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July 07, 2010


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Denise Eilers, BSN, RN

The phrase that comes to my mind is: "Those who cannot learn from history are condemned to repeat it." To me, the historical evidence is abundantly clear. More dialysis is better. Dare to be revolutionary and actually ask patients who have experienced more and longer treatments about their overall health and especially their quality of life. They are the living and thriving evidence.

Christopher Blagg

Peter - you are quite right - I always give credit to Stanley for being the first to use overnight three times a week home dialysis in London in October 1964. He visited Seattle in December 1964 and told us about it and we switched our home patients to it after that. He was also the pioneer for self-dialysis in the facility in 1963.

Miriam Lippel Blum

I'd like to see what Kidney International response to Dr. Shaldon was. Probably silence.


It's easy to be critical, but a group of investigators has been working for years, enrolling patients in the NIH Frequent Hemodialysis Network trial of nocturnal dialysis.

You'll likely see a number of papers come out at ASN this fall regarding the outcomes.

The topic isn't being ignored, bur rather properly studied by a randomized, controlled trial paid for by the NIH.

Nephrologist Michael Flanigan once said, "It's just hard to conduct a study to evaluate utility if people already believe they know the answers and thus evade the trial when they believe it will make a difference."

Bill Peckham

I not sure how pointing out a historical fact can be said to be criticism.

The problem with the NIH Frequent Hemodialysis study is that it is under powered, it isn't going to provide the answers it was proposed to provide.

I'm not entirely sure what to make of the Flanigan quote but he seems to bemoan that people did not enroll in the trial and agree to be randomized because they did not want to end up in the conventional dialysis group. I wasn't asked but I believe that would be my response.

I think it would be unethical and dangerous to randomize me out of my preferred modality - frequent overnight hemodialysis - and into a minimum dose of three day a week, four hour runs.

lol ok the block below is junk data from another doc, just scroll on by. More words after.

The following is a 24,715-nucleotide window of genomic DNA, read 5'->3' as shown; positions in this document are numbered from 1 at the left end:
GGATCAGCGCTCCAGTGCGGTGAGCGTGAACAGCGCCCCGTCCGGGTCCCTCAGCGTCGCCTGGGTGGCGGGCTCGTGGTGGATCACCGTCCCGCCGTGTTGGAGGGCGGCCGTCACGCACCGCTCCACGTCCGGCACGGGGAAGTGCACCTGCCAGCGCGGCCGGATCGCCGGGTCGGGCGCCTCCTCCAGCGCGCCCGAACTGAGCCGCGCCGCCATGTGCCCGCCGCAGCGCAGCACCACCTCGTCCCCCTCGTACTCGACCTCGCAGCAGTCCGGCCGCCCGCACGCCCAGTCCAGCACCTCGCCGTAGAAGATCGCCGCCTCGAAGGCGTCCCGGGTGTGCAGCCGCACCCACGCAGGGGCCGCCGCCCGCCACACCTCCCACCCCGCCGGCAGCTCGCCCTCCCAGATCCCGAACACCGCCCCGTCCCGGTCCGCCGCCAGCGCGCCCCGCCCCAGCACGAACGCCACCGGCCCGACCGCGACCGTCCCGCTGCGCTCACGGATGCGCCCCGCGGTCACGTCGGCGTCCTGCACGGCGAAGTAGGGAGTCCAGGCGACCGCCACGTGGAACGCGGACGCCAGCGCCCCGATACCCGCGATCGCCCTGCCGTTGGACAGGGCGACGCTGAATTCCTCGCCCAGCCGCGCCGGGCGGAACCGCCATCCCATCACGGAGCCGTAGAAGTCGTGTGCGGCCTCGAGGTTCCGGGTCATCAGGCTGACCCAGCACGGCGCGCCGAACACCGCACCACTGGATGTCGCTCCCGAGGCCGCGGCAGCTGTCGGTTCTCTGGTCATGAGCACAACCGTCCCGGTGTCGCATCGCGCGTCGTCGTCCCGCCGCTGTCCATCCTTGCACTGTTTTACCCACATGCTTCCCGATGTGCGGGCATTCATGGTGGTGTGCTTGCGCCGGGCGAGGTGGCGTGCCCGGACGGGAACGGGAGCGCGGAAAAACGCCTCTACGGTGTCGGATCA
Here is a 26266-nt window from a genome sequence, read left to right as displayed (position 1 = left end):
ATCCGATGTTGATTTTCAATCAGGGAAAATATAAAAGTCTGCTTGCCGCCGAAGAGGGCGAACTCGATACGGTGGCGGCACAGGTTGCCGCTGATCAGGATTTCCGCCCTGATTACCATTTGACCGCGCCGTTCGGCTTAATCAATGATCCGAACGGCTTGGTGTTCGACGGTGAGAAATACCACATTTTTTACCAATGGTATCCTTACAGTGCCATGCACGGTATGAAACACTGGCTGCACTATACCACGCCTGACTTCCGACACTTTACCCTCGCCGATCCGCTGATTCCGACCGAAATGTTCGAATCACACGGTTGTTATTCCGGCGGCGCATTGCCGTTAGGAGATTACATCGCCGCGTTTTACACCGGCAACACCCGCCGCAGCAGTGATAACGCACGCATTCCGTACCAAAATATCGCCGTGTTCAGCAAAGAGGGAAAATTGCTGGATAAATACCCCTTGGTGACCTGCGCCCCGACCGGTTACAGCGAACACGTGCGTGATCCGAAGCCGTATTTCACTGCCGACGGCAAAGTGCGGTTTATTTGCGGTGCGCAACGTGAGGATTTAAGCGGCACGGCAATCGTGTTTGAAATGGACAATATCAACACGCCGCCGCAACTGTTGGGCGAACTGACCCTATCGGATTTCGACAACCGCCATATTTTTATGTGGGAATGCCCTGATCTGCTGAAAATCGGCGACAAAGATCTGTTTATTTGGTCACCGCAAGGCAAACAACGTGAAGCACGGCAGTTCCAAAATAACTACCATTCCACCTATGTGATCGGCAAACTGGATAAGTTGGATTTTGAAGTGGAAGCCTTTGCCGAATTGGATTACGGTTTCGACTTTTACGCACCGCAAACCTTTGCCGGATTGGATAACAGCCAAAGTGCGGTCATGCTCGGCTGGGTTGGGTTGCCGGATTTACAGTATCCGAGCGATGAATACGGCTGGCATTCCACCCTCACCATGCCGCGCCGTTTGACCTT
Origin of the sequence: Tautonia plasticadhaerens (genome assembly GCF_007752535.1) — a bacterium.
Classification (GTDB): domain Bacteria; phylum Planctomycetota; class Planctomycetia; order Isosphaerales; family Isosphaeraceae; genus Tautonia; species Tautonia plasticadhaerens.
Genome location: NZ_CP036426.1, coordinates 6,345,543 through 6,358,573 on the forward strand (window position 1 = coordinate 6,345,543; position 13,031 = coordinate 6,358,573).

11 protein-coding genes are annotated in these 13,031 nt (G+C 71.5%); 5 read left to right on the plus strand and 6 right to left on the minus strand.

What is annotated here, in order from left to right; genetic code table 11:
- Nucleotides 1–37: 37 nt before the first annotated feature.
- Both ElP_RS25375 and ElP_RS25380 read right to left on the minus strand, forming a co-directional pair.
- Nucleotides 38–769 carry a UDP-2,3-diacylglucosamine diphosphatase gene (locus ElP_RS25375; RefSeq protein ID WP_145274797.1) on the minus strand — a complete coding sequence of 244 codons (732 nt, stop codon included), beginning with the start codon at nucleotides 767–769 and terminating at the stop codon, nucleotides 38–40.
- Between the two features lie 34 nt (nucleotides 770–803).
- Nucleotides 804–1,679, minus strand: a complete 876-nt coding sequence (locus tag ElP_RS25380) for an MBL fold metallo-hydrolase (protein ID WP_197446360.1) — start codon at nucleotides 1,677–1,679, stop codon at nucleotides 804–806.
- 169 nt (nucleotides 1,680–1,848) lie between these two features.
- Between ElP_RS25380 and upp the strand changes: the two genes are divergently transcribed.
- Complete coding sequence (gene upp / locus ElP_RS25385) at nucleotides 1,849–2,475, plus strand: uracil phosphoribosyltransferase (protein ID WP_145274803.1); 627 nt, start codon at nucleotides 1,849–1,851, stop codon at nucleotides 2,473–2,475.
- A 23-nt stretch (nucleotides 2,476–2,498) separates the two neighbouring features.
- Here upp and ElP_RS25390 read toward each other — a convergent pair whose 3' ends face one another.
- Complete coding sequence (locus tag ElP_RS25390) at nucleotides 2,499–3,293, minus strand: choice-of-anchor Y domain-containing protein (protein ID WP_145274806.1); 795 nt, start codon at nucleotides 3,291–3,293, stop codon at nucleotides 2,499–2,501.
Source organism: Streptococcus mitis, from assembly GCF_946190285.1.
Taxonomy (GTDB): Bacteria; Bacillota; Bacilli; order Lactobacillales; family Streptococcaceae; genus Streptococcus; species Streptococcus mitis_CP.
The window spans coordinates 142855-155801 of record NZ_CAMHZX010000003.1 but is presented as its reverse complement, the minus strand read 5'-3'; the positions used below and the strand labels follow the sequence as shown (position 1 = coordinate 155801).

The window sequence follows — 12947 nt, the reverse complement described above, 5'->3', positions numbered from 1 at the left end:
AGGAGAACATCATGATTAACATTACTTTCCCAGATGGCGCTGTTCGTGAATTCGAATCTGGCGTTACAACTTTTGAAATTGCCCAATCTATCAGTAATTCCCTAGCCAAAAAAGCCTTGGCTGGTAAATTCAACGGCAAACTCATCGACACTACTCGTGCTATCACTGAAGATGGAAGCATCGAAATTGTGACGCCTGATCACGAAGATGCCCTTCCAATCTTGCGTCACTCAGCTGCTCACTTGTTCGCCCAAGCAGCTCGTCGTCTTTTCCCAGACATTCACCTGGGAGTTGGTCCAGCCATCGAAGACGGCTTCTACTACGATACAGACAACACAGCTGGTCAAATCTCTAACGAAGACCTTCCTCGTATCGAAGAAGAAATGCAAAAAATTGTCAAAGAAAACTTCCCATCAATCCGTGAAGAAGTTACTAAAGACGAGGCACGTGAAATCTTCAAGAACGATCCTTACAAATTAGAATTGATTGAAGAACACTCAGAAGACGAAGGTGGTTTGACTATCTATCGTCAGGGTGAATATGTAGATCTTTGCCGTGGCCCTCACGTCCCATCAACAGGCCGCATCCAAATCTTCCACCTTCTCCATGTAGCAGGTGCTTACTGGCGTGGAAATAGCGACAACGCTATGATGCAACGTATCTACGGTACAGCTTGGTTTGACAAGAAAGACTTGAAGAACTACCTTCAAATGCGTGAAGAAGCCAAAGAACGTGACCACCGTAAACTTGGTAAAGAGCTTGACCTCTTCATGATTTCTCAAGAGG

I'm against the idea that dialyzors should risk their lives to answer a question they already know the answer to ... where is the RCT showing the efficacy of conventional dialysis in treating stage 5 CKD?

Dori Schatell

For that matter, where is the RCT showing that TRANSPLANT has better survival than standard dialysis? Oh. Yeah. Right. There isn't one. And there will NEVER be one because it isn't possible to randomly assign people to receive or not receive a transplant.

So, can you dismiss all of the benefits of longer and/or more frequent dialysis as related to patient selection? No. Why not? Because there are numerous studies of the SAME people switched from standard to better dialysis whose physiological parameters (everything from melatonin synthesis to cardiac function) improved. They were their own controls. How much better of a study can we possibly have than that?

The reality is, some things truly ARE common sense. More dialysis feeling more like having healthy kidneys is one of them.

Peter Laird, MD

I eagerly await the FHN outcomes, which will be the second such trial. The first was completed in Canada but it was likewise underpowered to answer the questions all want to know. Yet it showed clear benefits despite its small size.

I attended the ADC this year specifically to hear the update from FHN. I was disappointed that there were no interim results but as Dr. Daugirdas pointed out, they often do not reveal interim results in RCTs to prevent bias. So be it, I know other studies in the past that have done interim results without the charge of bias, but that is their choice. The issue that will be relevant is the confounding factors such as a very high rate of tobacco abuse in those that were finally randomized. The case mix will be an interesting aspect of this study in how it is interpreted.

If if the FHN completely fails to show a significant benefit contrary to the observational studies and the prior RCT by the Canadians, they will not have answered any questions, only stirred up the bag due to how underpowered the FHN is. To answer the questions that need to be answered in the minds of some people, the study would need to have more patients than the US has total on nocturnal dialysis at present.

Nevertheless, the clinical benefits shown back in the 1960s still stand as a historical testament to the nobel experiment that dialysis was intended to be, a lifesaving intervention. I applaud the pioneers of what keeps me alive today. They deserve all the credit that is due. I am personally grateful and thankful. I despise those that have hijacked this lifesaving treatment for profit only. Their shame shall likewise be a testament to history, but not one worthy of praise. As a physician, what they have done with the promise of the pioneers is one of the most shameful chapters in the history of medicine. It didn't need to be this way.

Denise Eilers, BSN, RN

Dr. Flanigan was my husband's nephrologist during most of the 25 years he was on dialysis. For the record: While I don't doubt the accuracy of the Dr. Flanigan quote, I do know that, thirty years ago, he was also a proponent of a well nourished patient and a believer in longer dialysis. During clinic visits, Dr. Flanigan was as interested in my husband's quality of life (golf, work, etc) as in biochemical markers. In my opinion, he is one of the nephrologists who has always had a very balanced view of CKD5 care.

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